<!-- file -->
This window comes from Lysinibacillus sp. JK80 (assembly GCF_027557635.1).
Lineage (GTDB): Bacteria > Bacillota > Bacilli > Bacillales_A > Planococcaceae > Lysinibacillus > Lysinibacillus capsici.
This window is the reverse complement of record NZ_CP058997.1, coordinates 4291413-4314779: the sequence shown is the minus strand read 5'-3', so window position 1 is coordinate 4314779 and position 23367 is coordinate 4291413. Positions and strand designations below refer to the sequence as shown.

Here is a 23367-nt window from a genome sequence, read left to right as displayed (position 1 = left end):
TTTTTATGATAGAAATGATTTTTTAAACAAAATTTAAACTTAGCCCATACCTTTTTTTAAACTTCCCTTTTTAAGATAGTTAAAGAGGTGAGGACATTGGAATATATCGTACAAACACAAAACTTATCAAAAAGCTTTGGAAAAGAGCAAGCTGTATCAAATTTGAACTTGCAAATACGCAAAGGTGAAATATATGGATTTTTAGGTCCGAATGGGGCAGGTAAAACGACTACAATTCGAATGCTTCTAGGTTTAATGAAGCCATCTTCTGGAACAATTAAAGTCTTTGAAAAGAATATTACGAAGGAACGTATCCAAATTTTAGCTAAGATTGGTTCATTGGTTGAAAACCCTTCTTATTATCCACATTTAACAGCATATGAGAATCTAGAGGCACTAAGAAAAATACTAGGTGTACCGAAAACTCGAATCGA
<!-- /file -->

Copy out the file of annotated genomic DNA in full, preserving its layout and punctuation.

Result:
This window comes from Lysinibacillus sp. JK80 (assembly GCF_027557635.1).
Lineage (GTDB): Bacteria > Bacillota > Bacilli > Bacillales_A > Planococcaceae > Lysinibacillus > Lysinibacillus capsici.
This window is the reverse complement of record NZ_CP058997.1, coordinates 4291413-4314779: the sequence shown is the minus strand read 5'-3', so window position 1 is coordinate 4314779 and position 23367 is coordinate 4291413. Positions and strand designations below refer to the sequence as shown.

Here is a 23367-nt window from a genome sequence, read left to right as displayed (position 1 = left end):
TTTTTATGATAGAAATGATTTTTTAAACAAAATTTAAACTTAGCCCATACCTTTTTTTAAACTTCCCTTTTTAAGATAGTTAAAGAGGTGAGGACATTGGAATATATCGTACAAACACAAAACTTATCAAAAAGCTTTGGAAAAGAGCAAGCTGTATCAAATTTGAACTTGCAAATACGCAAAGGTGAAATATATGGATTTTTAGGTCCGAATGGGGCAGGTAAAACGACTACAATTCGAATGCTTCTAGGTTTAATGAAGCCATCTTCTGGAACAATTAAAGTCTTTGAAAAGAATATTACGAAGGAACGTATCCAAATTTTAGCTAAGATTGGTTCATTGGTTGAAAACCCTTCTTATTATCCACATTTAACAGCATATGAGAATCTAGAGGCACTAAGAAAAATACTAGGTGTACCGAAAACTCGAATCGA